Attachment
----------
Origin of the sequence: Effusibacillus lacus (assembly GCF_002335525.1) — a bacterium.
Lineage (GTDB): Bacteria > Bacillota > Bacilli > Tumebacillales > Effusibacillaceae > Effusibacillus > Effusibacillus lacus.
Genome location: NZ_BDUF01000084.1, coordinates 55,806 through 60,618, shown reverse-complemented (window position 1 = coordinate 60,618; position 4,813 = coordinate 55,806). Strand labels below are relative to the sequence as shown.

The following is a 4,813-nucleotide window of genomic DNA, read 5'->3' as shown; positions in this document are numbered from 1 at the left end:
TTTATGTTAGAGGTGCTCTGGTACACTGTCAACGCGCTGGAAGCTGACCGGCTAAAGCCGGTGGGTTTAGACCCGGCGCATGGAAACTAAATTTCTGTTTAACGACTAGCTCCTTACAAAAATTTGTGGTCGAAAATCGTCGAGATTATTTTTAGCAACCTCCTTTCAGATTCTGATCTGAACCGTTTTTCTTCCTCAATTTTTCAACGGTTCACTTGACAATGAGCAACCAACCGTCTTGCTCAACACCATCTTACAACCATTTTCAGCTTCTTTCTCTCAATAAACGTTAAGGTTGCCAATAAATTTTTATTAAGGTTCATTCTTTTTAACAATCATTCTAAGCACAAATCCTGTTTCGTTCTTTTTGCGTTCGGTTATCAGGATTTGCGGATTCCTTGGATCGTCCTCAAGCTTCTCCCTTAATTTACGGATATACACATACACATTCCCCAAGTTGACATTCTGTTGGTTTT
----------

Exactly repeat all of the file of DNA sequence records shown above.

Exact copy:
Origin of the sequence: Effusibacillus lacus (assembly GCF_002335525.1) — a bacterium.
Lineage (GTDB): Bacteria > Bacillota > Bacilli > Tumebacillales > Effusibacillaceae > Effusibacillus > Effusibacillus lacus.
Genome location: NZ_BDUF01000084.1, coordinates 55,806 through 60,618, shown reverse-complemented (window position 1 = coordinate 60,618; position 4,813 = coordinate 55,806). Strand labels below are relative to the sequence as shown.

The following is a 4,813-nucleotide window of genomic DNA, read 5'->3' as shown; positions in this document are numbered from 1 at the left end:
TTTATGTTAGAGGTGCTCTGGTACACTGTCAACGCGCTGGAAGCTGACCGGCTAAAGCCGGTGGGTTTAGACCCGGCGCATGGAAACTAAATTTCTGTTTAACGACTAGCTCCTTACAAAAATTTGTGGTCGAAAATCGTCGAGATTATTTTTAGCAACCTCCTTTCAGATTCTGATCTGAACCGTTTTTCTTCCTCAATTTTTCAACGGTTCACTTGACAATGAGCAACCAACCGTCTTGCTCAACACCATCTTACAACCATTTTCAGCTTCTTTCTCTCAATAAACGTTAAGGTTGCCAATAAATTTTTATTAAGGTTCATTCTTTTTAACAATCATTCTAAGCACAAATCCTGTTTCGTTCTTTTTGCGTTCGGTTATCAGGATTTGCGGATTCCTTGGATCGTCCTCAAGCTTCTCCCTTAATTTACGGATATACACATACACATTCCCCAAGTTGACATTCTGTTGGTTTT